Oh, the grand old Duke of York, He had ten thousand men; He marched them up to the top of the hill, And he marched them down again.
And when they were up, they were up, And when they were down, they were down, And when they were only half-way up, They were neither up nor down.
The duke in question was possibly Frederick, second son of George the Third (1763–1827), and rather a good man to have on hand if you were a soldier. He was responsible for the administrative overhaul of the British Army that was instrumental in defeating Napoleon on the Spanish Peninsula and Waterloo.
The nineteenth century saw the first mass market for books and concomitantly the first serious bestsellers. Dickens and Twain, of course, made quite nice livings by writing, thanks very much, and Harriet Beecher Stowe had more than her fifteen minutes of fame. But however well these people did, the kind of DaVinci Code phenomenon never really hit the Victorian century.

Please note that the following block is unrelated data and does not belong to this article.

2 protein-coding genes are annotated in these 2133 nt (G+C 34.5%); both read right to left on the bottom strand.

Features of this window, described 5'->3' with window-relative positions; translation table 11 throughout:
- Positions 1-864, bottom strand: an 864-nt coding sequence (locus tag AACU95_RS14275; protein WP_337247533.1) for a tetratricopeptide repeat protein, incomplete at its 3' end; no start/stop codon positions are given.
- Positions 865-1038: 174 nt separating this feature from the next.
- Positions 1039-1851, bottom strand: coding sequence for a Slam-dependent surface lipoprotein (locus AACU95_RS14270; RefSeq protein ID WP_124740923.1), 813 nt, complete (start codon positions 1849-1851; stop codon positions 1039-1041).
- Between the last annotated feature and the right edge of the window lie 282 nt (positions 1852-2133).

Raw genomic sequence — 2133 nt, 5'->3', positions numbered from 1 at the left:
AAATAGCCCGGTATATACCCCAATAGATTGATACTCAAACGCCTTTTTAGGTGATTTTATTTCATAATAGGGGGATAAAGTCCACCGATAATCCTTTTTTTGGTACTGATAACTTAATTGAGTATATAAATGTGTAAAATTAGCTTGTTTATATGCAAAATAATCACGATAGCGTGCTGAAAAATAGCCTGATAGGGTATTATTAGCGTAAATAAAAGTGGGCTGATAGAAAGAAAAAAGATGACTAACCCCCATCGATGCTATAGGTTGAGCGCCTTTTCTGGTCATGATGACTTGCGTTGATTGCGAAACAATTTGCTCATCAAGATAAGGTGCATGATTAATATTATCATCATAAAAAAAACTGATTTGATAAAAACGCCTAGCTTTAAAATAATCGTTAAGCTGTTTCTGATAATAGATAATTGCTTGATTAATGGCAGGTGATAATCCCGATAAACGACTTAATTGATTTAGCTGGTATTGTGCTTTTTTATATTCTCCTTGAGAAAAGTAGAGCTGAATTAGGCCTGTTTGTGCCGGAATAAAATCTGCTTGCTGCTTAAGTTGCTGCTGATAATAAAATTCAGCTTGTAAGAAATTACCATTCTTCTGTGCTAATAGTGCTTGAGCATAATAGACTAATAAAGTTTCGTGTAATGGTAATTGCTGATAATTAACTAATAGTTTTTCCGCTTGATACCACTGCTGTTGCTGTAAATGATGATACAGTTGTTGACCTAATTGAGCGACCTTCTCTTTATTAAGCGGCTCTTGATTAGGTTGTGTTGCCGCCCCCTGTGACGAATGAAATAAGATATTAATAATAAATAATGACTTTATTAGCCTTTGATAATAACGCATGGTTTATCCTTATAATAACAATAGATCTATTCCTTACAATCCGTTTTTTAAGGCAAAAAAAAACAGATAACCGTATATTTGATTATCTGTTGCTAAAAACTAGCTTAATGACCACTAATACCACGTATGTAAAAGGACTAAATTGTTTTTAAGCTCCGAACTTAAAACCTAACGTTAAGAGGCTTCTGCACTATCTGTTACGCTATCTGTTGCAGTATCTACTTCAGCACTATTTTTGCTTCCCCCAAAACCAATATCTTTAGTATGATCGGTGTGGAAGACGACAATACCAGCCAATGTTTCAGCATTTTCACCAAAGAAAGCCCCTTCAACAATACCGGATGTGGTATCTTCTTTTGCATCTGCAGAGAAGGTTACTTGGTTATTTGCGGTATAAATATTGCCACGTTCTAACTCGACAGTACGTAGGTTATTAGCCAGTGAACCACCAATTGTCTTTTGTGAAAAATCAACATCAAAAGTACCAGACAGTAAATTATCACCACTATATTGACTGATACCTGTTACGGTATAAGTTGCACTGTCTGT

That is, not until 1894 when George du Maurier came out of nowhere with the game changing novel Trilby. And, no doubt to the fury of a generation of would-be scribblers, he wasn’t even a proper writer.
Du Maurier was born in Paris of Anglo-French stock (his grandmother was Regency courtesan Mary Anne Clarke, on whom more next time) and for the better part of his life was chiefly known – well known, in fact – as an illustrator.